In the media: Plan B for RWE; unpopular energy reform
RWE boss Peter Terium has announced the complete overhaul of his company, says Markus Balser in the Süddeutsche Zeitung. He is cutting out an immense bureaucracy of more than ten different supervisory boards and 100 different subsidiary companies by getting rid of the aloof RWE holding, Balser writes. The central RWE management is supposed to gain influence which should enable it to react more quickly to changes in the sector, he adds. RWE’s share values have dropped from 100 euro at the end of 2007 to just 20 euro on Monday; its debt amounts to 28 billion euros while the company was worth only 11 billion euros on the exchange, Balser says. This means the company lacks capital for investment in new business areas and could still follow E.ON’s footsteps and spin-off the ailing power station branch.
Read the article in German here.
Read a CLEW article about RWE’s turnaround plan here.
Frankfurter Allgemeine Zeitung
“Plan B for RWE”
Facing an existence-threatening crisis, RWE CEO Peter Terium finally cuts through the rampant bureaucracy and streamlines his company management, writes Helmut Bünder in an op-ed for the Frankfurter Allgemeine Zeitung. This is a small revolution that might be followed by a larger one, even though a company separation like E.ON is not yet on the table for RWE. It is nevertheless remarkable that Terium, who for a long time vehemently opposed splitting RWE, is now publicly reflecting on the pros and cons of such a move. The new RWE structure facilitates this option.
“RWE, this is not enough”
In its glorious times as part of the electricity oligopoly, RWE amassed a myriad of subsidiary companies, chairmen and board positions – it was about time that it tightened the organisation and cut down on costs, writes Antje Höning in an editorial for the Rheinische Post. But compared to rival E.ON and its spin-off of conventional power production, RWE has not presented enough to ensure the survival of the company, Höning says. RWE needs a future-proof business model and that has to include more than another round of job cuts.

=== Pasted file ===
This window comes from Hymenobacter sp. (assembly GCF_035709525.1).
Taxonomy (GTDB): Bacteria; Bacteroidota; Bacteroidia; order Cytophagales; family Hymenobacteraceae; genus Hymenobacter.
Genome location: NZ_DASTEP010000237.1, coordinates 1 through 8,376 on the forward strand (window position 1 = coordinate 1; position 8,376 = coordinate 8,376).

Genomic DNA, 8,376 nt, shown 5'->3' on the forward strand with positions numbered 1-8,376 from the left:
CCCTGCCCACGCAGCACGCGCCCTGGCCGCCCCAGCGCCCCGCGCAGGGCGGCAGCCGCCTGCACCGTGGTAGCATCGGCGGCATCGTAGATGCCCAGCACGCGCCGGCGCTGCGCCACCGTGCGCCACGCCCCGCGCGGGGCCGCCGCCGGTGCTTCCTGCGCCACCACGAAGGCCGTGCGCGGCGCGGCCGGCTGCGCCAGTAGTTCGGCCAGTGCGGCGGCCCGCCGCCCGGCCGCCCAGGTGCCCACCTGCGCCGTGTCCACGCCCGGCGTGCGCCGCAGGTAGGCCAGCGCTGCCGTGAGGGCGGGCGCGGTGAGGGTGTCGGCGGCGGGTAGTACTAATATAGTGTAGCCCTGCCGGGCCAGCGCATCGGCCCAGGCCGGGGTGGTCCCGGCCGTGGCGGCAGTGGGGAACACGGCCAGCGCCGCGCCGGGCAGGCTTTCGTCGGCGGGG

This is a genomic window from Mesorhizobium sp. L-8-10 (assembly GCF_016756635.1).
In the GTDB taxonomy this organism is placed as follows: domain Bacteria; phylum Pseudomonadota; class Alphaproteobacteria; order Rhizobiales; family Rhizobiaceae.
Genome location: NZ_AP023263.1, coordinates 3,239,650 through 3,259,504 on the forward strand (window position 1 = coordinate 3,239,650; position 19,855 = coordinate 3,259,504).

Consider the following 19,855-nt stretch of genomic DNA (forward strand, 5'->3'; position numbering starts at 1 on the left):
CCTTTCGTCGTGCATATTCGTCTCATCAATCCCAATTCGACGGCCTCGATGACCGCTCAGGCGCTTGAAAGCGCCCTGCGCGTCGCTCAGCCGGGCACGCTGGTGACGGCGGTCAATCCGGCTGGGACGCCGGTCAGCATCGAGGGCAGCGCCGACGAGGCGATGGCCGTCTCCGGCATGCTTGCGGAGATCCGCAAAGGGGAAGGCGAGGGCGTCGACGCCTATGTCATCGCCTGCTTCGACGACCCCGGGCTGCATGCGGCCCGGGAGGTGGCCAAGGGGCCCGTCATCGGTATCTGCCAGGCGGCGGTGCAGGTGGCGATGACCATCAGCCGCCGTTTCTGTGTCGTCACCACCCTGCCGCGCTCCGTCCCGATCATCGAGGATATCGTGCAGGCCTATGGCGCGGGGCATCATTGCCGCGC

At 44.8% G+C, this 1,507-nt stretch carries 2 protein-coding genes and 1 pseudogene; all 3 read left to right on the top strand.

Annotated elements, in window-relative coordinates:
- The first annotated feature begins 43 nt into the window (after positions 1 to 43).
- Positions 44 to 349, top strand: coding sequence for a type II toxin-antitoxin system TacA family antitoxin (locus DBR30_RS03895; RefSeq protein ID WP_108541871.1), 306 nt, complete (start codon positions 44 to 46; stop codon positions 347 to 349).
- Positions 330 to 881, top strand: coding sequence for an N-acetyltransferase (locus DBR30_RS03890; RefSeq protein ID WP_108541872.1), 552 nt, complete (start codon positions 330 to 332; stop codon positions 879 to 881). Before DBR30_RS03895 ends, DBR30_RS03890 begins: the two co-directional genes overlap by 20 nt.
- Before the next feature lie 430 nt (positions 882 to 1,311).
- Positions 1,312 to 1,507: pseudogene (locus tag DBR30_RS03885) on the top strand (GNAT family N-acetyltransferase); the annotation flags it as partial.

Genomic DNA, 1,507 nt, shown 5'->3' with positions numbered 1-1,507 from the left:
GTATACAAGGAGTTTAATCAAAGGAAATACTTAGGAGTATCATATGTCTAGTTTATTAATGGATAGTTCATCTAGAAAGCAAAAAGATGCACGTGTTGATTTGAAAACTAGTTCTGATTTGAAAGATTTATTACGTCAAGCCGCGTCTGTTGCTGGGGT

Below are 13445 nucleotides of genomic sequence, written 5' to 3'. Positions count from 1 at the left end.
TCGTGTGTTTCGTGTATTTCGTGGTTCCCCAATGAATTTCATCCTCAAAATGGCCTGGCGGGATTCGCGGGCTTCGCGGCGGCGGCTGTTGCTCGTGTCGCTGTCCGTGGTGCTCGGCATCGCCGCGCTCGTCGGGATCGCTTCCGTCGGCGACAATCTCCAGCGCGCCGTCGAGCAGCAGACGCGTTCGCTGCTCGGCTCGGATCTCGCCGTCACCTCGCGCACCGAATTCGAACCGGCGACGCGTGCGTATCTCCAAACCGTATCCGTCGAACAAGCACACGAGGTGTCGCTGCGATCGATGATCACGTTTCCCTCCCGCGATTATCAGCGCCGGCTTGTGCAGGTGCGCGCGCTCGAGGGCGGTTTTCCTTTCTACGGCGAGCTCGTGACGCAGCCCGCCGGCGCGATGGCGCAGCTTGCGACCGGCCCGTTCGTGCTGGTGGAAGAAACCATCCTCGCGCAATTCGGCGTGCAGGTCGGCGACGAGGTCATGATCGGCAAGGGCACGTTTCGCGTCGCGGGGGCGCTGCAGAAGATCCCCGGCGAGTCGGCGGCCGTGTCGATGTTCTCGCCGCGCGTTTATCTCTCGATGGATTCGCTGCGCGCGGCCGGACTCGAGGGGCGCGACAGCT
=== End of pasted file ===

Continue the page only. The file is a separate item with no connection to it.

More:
PV-magazine / Die Familienunternehmer
“Family-owned businesses unhappy with energy policy”
Family-owned companies in Germany are not satisfied with the government’s energy policy, giving it bad marks in a survey conducted by business association Die Familienunternehmer, PV-magazine reports. Some 47 percent believe that the energy transition is an opportunity for Germany, while 43 percent of the 521 participants said it posed a risk. With regard to their own company, 19 percent said they were benefiting from the Energiewende while 49 percent said it was rather harmful to their business. More small and medium-sized businesses are investing into energy efficiency measures, with the majority saying they had succeeded in reducing energy usage by between ten and 20 percent.
Handelsblatt Global Edition
“A Very Unpopular Energy Reform”
The German solar industry is deeply disappointed about the latest reform of the Renewable Energy Act which came into effect a year ago, writes Dana Heide in Handelsblatt Global Edition. “The amendment was an absolute catastrophe […] and cost many jobs,” Pierre-Pascal Urbon, chief executive of Kassel-based solar producer SMA told the publication. Since the reformed law defined expansion limits and cut the set remuneration for green electricity production, hardly any new solar plants have been built and the wind sector has seen fewer additions this year than in the first six months of 2014, Heide writes. Companies – of whom more and more are producing their own power – are lamenting a new rule whereby their own electricity consumption is no longer exempt from the renewables surcharge.
“Japan returns to nuclear power - short political half-life”
Quite a few Japanese citizens will be looking enviously at the achievements of the German civil society these days, says Bernward Janzing in an opinion piece for the taz – die tagesszeitung. The Japanese nuclear phase-out was short lived because the exit was solely driven by the Fukushima catastrophe - and catastrophes have a short political half-life. But there is every reason to believe that the exit from nuclear power in Germany will be final, Janzing says. This is because the political fight against nuclear power and the commitment of citizens for renewable energies have always been connected. People with solar panels on their roofs, citizen groups that invest in wind turbines and farmers that build biogas plants are securing Germany’s nuclear phase-out.